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Whistling Radiator

I've been on quite the ride with the single pipe (this is when steam and water use the same pipe, correct?) steam radiators in my apartment. We've had a plumber here many times and it seems like the violent knocking that was the initial problem is finally resolved. The final step was to replace the air valves on our radiators since they were hissing. First, the plumber put on air valves that were very noisy, they were releasing way too much air intermittently once the radiators were warm. The plumber was finally back last night to replace these and now one is whistling until the radiators warm up. While the plumber was still here the heat was turned on twice and it didn't make this noise, it was about 12 hours later it started. In frustration in the middle of the night I was playing with it and noticed it was really loose so tightened the valve one full turn on the radiator by hand, was I supposed to do this? I realize now I probably shouldn't have done this while it was on, a large amount of water dripped out as I was turning it. When the plumber was here he did check the pressure on the system and turned it down, this was done before we tested the new valves. Unfortunately, I'm not sure we will get a plumber again, it was a struggle to get him out last night and the landlord tested the heat three times to make sure the issue was fixed before sending the plumber on his way because he doesn't want to pay a plumber again. Is there anything I can do on my end to make it stop?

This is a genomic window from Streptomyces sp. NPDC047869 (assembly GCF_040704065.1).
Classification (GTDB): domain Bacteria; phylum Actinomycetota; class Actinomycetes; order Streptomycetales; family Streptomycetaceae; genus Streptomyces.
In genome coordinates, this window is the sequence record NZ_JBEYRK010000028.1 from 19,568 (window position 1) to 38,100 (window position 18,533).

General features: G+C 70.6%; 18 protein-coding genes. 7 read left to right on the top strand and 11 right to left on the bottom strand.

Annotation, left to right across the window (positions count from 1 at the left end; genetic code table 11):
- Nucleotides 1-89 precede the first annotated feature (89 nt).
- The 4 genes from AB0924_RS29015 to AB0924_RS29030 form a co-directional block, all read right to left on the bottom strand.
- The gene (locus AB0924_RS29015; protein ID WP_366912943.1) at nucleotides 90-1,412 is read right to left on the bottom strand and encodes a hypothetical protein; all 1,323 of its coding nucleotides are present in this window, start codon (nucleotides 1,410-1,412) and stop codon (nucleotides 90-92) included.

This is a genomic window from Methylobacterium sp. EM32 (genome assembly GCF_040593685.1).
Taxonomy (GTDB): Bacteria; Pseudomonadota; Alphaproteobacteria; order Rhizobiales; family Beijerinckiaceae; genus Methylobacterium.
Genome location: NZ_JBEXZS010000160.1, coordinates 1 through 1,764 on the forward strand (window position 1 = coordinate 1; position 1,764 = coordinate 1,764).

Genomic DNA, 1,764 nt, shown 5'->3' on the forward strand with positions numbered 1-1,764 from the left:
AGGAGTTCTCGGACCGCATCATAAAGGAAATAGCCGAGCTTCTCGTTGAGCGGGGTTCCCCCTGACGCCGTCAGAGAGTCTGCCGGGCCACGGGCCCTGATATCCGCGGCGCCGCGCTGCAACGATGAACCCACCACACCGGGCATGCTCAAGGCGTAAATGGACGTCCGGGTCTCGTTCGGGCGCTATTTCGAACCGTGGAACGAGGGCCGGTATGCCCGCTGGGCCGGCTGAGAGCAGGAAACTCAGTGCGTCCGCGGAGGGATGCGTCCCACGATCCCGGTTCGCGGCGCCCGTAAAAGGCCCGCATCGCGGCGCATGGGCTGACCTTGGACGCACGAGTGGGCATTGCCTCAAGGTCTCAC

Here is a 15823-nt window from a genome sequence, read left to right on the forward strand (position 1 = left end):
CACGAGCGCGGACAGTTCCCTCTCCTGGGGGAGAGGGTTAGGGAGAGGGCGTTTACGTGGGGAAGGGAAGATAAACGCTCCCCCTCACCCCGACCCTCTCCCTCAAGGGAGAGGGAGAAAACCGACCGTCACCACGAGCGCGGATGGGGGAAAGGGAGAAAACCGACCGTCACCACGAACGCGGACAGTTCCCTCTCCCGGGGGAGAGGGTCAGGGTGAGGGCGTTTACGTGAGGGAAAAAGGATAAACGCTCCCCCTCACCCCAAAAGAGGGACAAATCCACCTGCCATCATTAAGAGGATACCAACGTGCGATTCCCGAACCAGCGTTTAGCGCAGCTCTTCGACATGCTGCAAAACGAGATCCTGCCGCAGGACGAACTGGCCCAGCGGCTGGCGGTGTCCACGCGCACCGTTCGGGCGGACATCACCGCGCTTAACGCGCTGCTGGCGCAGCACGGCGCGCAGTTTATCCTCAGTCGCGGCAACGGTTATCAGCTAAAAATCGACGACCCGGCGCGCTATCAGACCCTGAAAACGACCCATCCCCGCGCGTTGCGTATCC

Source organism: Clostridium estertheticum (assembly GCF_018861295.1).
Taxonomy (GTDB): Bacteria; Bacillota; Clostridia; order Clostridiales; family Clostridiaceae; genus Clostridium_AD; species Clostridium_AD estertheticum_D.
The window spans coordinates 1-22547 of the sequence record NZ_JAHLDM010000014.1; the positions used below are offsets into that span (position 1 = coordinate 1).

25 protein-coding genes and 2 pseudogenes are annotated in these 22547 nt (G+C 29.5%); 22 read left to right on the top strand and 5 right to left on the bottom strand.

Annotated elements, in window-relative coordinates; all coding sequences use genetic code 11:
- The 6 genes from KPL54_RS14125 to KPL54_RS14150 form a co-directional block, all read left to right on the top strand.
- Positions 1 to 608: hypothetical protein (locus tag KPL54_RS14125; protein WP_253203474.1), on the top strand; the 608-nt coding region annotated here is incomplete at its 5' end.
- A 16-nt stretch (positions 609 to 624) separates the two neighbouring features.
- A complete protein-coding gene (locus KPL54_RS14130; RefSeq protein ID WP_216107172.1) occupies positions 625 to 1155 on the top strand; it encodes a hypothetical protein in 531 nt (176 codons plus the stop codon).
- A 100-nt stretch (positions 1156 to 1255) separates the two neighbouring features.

• nicholas bonham-carter
    nicholas bonham-carter Member Posts: 8,564
    The job off the main vents is not only the release of air as the steam is rising, but also the allowing of air back into the pipes as the steam collapses into a vacuum at the end of firing. When the system has inadequate main venting, it can be quite a whistler on the rad vents, not only as the boiler first fires, but also when the air needs to come back in. There is more difference in pressure between a vacuum and atmospheric pressure than ever should be the case with a well sized boiler, pushing the air out as steam is being made.--NBC
  • Fred
    Fred Member Posts: 8,518
    You may never get a plumber back again but maybe this time ask the landlord for a Steam Pro. One that can check the steam mains in the basement annd determine where and how much Main venting the system needs to silence the radiators and also turn the pressure Cut-out down even more, if need be.
    That's about the only real fix we can offer here.